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DTBE in Russia

map of Russia

Capital City: Moscow
Area*:17 million sq. km. (6.5 million sq. mi.)
Population (est.), 2011*: 142.9 million
Estimated TB Incidence, 2010**: 106/100,000
Estimated TB Prevalence, 2010**: 136/100,000
Adult HIV Prevalence Rate, 2009***: 1.0%
Number of people living with HIV (PLHIV), 2009***:980,000
Percent of tested TB patients who were HIV+, 2010**: 5%

*Source: www.state.gov
**Source: WHO Global TB Control Report 2011
***Source: UNAIDS, Report on the Global AIDS Epidemic, 2010

Background

Since 1999, the Centers for Disease Control and Prevention’s Division of Tuberculosis Elimination (CDC/DTBE) and World Health Organization (WHO) have collaborated on implementing directly observed therapy (DOT) and multidrug-resistant TB (MDR TB) treatment pilot projects in four Russian territories: Orel, Ivanovo, Vladimir, and Chuvashia. CDC/DTBE expanded its technical assistance to provide support to the International Federation of the Red Cross (IFRC), Russian Red Cross, and four additional territories in 2004.  Technical support also focused on addressing TB prevention and control in people infected with HIV and HIV infection among TB patients.  CDC/DTBE technical assistance to Russian national partners has included revising current TB control policies, conducting programmatic and clinical research to determine optimal strategies for MDR TB control, strengthening laboratory capacity and staff technical skills, and developing infection control (IC) plans and renovation recommendations.  The overall goal of CDC/DTBE’s work in Russia is to develop sustainable capacity, prioritizing TB treatment and care, laboratory diagnosis of TB and MDR TB, implementation of IC measures, and conducting sound, relevant epidemiologic research. 

Recent Accomplishments & Ongoing Collaborations

Program Strengthening and Epidemiology

Ongoing IC Training and the Center of Excellence in TB Infection Control: Since 2001, CDC/DTBE has conducted IC trainings in multiple Russian territories, including Orel, Ivanovo, Vladimir, Chuvashia, Tomsk, Khakassia, Kaliningrad, and Murmansk.  The trainings cover administrative and environmental controls, safe sputum collection, retrofitting ventilation systems and ultraviolet lights, and the use of personal respirators.  The trainees engage in practical exercises at local TB dispensaries and health clinics.  In October 2008, the Vladimir TB Dispensary established the Center of Excellence in TB Infection Control in partnership with the US Agency for International Development (USAID), CDC/DTBE, the Central Tuberculosis Research Institute (CTRI–Moscow), WHO, and the Vladimir Oblast Administration.  The Center is involved in monitoring and implementing infection control measures and serves as a training hub for Russia and other Russian-speaking countries. 

Laboratory Strengthening:  CDC/DTBE has strengthened the laboratories in Vladimir and Orel by purchasing equipment and information systems, updating biosafety procedures, training laboratory scientists, and assessing quality control measures. With CDC/DTBE support, Orel’s laboratory is functioning as a Center of Expertise in laboratory diagnosis of drug-resistant TB (DR TB).   

GeneXpert MTB/RIF:  One of the main priorities in the next few years will be to support implementation, evaluation, and assessment of strategies to optimize case detection and diagnosis of drug resistance based on rapid, molecular diagnostic technologies (GeneXpert MTB/RIF).  A study currently underway in Russia will implement and validate GeneXpert™ MTB/RIF for MDR detection, and  confirm the performance of this test against routine conventional methods in three laboratories in Russia.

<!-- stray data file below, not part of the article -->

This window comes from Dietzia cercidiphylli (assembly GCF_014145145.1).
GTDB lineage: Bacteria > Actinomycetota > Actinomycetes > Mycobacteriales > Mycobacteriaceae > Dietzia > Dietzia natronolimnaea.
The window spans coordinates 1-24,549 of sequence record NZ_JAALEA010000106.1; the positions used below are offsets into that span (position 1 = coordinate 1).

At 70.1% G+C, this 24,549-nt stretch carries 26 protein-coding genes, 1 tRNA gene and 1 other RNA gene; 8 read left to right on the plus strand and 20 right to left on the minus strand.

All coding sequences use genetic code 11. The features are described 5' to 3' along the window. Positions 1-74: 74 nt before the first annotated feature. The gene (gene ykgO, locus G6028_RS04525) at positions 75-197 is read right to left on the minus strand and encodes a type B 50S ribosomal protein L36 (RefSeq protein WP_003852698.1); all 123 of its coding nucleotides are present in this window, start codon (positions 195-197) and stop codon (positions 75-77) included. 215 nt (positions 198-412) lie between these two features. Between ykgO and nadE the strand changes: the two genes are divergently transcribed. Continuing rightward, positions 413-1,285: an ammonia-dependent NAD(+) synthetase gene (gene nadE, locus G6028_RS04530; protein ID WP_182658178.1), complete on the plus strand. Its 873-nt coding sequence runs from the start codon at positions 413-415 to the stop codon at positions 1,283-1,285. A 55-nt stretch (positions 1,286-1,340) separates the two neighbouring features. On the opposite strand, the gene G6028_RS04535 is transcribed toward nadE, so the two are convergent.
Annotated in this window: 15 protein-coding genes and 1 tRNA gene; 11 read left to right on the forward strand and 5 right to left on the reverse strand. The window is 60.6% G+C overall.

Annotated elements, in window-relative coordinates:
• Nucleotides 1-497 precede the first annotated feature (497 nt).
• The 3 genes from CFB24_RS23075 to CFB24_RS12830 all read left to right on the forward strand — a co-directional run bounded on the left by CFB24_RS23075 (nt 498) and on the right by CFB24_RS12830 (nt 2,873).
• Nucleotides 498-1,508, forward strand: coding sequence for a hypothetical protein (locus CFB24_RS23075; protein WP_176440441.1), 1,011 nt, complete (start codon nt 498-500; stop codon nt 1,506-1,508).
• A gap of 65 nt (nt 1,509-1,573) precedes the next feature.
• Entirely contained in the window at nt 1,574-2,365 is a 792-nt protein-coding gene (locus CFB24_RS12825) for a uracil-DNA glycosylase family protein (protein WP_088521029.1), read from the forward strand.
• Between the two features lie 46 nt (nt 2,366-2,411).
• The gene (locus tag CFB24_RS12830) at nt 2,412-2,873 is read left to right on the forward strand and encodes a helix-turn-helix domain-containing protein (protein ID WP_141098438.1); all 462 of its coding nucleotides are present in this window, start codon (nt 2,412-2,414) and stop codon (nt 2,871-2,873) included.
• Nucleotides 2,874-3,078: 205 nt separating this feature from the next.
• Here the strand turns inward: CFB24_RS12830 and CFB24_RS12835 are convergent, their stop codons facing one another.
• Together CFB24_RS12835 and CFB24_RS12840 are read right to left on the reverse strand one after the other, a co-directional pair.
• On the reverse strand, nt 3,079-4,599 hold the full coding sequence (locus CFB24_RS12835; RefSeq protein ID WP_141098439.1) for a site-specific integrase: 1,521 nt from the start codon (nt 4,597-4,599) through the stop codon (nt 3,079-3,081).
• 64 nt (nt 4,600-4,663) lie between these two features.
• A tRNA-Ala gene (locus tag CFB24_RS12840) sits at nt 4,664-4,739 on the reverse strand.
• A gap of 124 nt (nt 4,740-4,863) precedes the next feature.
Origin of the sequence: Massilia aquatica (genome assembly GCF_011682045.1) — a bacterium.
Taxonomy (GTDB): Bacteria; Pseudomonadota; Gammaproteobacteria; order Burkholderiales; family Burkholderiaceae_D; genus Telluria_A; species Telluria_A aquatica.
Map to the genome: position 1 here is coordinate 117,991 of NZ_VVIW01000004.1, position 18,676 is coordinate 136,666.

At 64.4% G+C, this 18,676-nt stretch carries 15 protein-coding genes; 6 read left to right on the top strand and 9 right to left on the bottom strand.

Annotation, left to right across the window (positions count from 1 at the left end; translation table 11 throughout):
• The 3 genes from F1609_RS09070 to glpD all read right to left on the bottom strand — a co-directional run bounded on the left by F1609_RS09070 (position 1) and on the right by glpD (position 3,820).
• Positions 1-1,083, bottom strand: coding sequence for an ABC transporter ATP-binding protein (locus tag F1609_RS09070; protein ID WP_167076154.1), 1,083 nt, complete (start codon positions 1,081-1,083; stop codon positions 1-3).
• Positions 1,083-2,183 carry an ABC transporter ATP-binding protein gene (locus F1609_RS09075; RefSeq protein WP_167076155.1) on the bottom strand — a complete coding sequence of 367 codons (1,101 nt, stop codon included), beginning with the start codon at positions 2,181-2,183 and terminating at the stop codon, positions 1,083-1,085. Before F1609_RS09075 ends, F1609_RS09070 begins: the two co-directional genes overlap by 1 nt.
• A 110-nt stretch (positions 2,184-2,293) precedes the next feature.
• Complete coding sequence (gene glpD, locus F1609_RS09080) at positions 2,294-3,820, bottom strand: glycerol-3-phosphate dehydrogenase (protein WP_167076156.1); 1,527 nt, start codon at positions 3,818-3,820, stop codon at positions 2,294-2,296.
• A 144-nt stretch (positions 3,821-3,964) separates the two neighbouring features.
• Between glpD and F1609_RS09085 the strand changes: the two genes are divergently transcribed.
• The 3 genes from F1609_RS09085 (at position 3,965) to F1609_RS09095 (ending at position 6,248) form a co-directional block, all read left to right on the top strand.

Capacity building: CDC/DTBE is helping develop additional centers of excellence for microbiology training and clinical and programmatic management of MDR-TB in Orel and Vladimir.  These platforms will provide the human resources, skills, and information technology capacity required to conduct randomized controlled trials of new TB drugs and treatment regimens.

 

Multidrug-Resistant TB (MDR TB), TB/HIV, and Other At-Risk Populations

Preserving Effective TB Treatment Study (PETTS):  In collaboration with the Ministry of Health (MOH) and local partners in nine countries (including the Russian Federation), CDC/DTBE spearheaded the Preserving Effective TB Treatment Study (PETTS). PETTS, a large multi-year, multi-country study compared programs approved by the Green Light Committee (GLC) to programs that were not GLC approved; this was done to determine the incidence and consequences of acquired resistance to second-line drugs (SLD) among MDR TB patients. Preliminary results suggest that acquired resistance to these drugs was lower in GLC approved programs. GLC approved projects also demonstrated higher cure rates, lower mortality, and lower treatment failure rates when compared with non-GLC approved projects. PETTS has informed the new framework for WHO and international partners that support countries in achieving universal access to the diagnosis, treatment, and care of MDR TB.

Supporting Management of MDR TB:  CDC/DTBE has supported a number of activities designed to strengthen ability to diagnose and manage MDR TB and to guard against service disruption.  A few of these activities have been to support access to second-line drugs through the WHO Green Light Committee, conduct programmatic evaluations of new diagnostics to determine performance and cost, and developed and evaluated models for MDR TB management for use nation-wide. CDC/DTBE is also supporting an evaluation of the treatment outcomes of the first group of patients in Russia to complete therapy on the internationally recommended strategy for treating MDR TB patients, Directly Observed Therapy Short-course (DOTS) Plus (second-line treatment).

Additional Information

 
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